Today, while self doubt and pangs of separateness still come up often, I engage in relationships at a level of intimacy and energizing vulnerability I thought may not be possible for me. I can say yes to environments or people that are for me and be present to those versus try to be everything to everyone and suffer the health effects of that. I’m still working on trusting myself, others. I still wake up and end the day with thoughts of fear, shame, insecurity at times – yet the voice that responds is more compassionate, daily nurturing for that child within:
“These feelings make sense. It is safe to feel.”
“You developed these coping mechanisms to protect. You don’t need them anymore.”
“I love you no matter how unworthy you feel.”
“I will never leave you, I am with you.”
“You are worthy to take up space, to be down, to be messy.”
Peeling the layers of programming, conditioning, and beautiful protective responses learned along the way is a complex courageous process and I am grateful to grow along each one of you. If you want to stay connected find me on instagram or www.thrivinglittles.com. I have a membership program coming up focused on developing ourselves while caring for actual kids or the inner kids within, and I would love to see you there.”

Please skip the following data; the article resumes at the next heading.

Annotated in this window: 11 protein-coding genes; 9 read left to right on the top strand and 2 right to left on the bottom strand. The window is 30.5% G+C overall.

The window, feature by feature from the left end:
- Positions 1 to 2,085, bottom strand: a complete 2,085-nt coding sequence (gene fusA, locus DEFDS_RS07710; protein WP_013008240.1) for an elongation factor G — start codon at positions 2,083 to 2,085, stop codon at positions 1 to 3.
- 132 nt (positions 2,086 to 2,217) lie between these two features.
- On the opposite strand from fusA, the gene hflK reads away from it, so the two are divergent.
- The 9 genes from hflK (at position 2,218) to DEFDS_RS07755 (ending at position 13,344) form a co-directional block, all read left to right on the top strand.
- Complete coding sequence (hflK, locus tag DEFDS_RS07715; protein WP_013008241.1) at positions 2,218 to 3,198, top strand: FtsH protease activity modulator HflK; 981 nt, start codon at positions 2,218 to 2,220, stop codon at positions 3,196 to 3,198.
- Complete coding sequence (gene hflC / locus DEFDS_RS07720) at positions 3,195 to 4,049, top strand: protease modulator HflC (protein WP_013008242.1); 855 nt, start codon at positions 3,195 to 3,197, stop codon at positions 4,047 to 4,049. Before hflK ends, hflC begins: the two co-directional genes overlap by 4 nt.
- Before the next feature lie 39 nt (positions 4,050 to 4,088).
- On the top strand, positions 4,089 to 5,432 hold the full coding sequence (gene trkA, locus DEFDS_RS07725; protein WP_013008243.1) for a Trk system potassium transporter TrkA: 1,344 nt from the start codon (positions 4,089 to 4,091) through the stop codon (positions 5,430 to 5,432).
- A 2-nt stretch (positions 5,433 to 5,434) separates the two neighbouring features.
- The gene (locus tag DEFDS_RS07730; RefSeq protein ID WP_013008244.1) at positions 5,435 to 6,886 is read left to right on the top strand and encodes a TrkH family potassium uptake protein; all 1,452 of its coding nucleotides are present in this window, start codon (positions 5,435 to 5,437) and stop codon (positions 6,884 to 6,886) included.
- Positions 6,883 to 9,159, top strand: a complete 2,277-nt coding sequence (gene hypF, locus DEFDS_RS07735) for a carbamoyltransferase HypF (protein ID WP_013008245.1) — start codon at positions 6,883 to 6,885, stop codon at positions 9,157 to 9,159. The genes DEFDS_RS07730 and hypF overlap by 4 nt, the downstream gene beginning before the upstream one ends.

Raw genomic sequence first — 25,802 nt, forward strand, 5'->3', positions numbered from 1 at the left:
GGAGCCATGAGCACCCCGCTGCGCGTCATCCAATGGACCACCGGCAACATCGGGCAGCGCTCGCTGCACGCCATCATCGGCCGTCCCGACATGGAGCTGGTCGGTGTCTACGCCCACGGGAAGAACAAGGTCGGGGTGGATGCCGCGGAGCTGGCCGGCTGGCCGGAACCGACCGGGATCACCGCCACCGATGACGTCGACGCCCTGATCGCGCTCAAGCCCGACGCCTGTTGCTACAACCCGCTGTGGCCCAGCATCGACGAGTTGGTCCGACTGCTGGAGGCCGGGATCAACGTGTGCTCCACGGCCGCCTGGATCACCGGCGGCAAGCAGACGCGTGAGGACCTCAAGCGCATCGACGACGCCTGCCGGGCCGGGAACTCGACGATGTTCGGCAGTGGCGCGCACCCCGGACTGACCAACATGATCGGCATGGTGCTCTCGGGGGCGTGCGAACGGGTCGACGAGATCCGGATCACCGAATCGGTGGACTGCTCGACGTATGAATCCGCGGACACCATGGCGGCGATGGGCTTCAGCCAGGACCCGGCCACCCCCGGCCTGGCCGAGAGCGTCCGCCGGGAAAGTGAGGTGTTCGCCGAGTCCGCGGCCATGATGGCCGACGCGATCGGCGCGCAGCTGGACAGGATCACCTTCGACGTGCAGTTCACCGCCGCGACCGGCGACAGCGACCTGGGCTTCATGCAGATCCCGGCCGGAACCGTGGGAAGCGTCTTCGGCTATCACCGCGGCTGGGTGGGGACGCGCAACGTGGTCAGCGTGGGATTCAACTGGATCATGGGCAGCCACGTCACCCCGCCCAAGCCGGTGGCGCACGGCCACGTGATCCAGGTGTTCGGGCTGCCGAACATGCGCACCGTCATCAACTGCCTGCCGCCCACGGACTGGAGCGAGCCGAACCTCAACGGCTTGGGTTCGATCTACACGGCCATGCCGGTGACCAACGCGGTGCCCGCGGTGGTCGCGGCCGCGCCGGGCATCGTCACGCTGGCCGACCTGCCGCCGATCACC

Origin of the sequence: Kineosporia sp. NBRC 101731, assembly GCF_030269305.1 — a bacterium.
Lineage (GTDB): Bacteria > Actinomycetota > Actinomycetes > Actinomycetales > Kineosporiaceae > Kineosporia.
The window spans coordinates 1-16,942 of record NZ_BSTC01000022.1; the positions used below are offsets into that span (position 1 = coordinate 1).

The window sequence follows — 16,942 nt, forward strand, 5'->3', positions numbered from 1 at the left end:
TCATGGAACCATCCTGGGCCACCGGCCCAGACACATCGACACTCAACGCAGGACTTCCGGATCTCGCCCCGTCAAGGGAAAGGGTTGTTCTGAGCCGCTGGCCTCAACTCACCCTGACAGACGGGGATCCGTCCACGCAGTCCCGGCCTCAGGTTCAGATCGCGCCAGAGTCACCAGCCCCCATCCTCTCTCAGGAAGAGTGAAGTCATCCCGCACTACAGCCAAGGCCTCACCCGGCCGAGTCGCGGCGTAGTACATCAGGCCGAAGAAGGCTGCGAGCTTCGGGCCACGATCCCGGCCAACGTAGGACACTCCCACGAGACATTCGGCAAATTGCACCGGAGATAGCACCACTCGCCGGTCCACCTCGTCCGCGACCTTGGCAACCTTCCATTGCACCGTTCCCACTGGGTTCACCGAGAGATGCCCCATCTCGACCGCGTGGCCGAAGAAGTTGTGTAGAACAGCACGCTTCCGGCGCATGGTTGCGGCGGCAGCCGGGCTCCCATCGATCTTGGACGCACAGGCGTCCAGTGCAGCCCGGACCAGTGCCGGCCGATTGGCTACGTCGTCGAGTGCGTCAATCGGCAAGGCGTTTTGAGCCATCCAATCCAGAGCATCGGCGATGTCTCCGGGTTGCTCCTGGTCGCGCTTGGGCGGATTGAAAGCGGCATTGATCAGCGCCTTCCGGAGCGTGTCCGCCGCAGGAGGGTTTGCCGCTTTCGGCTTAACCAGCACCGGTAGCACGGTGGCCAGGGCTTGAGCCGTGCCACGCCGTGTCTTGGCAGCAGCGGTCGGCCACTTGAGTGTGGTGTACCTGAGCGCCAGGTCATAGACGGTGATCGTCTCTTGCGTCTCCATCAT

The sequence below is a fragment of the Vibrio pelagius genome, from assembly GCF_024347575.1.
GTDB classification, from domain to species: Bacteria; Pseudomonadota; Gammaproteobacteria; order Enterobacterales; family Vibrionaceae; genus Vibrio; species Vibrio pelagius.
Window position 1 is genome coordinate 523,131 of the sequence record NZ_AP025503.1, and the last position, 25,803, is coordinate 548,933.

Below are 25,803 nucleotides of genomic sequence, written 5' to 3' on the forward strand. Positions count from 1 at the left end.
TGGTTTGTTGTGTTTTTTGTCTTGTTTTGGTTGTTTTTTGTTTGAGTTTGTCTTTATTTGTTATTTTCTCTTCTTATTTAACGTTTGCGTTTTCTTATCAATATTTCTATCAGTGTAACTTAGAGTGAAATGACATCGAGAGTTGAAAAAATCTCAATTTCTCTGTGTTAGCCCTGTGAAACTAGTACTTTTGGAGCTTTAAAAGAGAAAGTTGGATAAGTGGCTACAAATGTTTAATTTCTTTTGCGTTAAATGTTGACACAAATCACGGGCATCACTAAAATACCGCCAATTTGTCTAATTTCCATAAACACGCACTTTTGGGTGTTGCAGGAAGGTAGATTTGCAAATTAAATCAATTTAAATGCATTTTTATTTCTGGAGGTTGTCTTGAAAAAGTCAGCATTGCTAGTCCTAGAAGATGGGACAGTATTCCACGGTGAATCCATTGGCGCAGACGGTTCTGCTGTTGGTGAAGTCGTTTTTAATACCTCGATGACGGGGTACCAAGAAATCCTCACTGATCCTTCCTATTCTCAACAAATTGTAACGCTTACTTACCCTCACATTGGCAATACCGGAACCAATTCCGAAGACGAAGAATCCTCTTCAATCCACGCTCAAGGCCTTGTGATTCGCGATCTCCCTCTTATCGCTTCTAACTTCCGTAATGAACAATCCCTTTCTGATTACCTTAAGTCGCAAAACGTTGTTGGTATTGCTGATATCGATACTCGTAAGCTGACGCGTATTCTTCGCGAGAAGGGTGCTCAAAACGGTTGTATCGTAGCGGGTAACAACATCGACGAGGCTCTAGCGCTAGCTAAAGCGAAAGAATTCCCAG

We are so excited for our segment called Meet Mental Health Professionals , where you’ll hear about their journey and how they got to where they are now.
As well as this, we will have an Instagram Stories Takeover in the week of when their story goes up, with each professional where you will be able to ASK your mental health questions and get answers from professionals and generally, find out more about them, what they do and tips/advice they have for maintaining good mental health.
Katie is doing an Instagram Story Takeover on the 7th of May on our Instagram account, so make sure to tune into our stories that day – and if you miss it, you will be able to catch up with it in our Highlights on Instagram.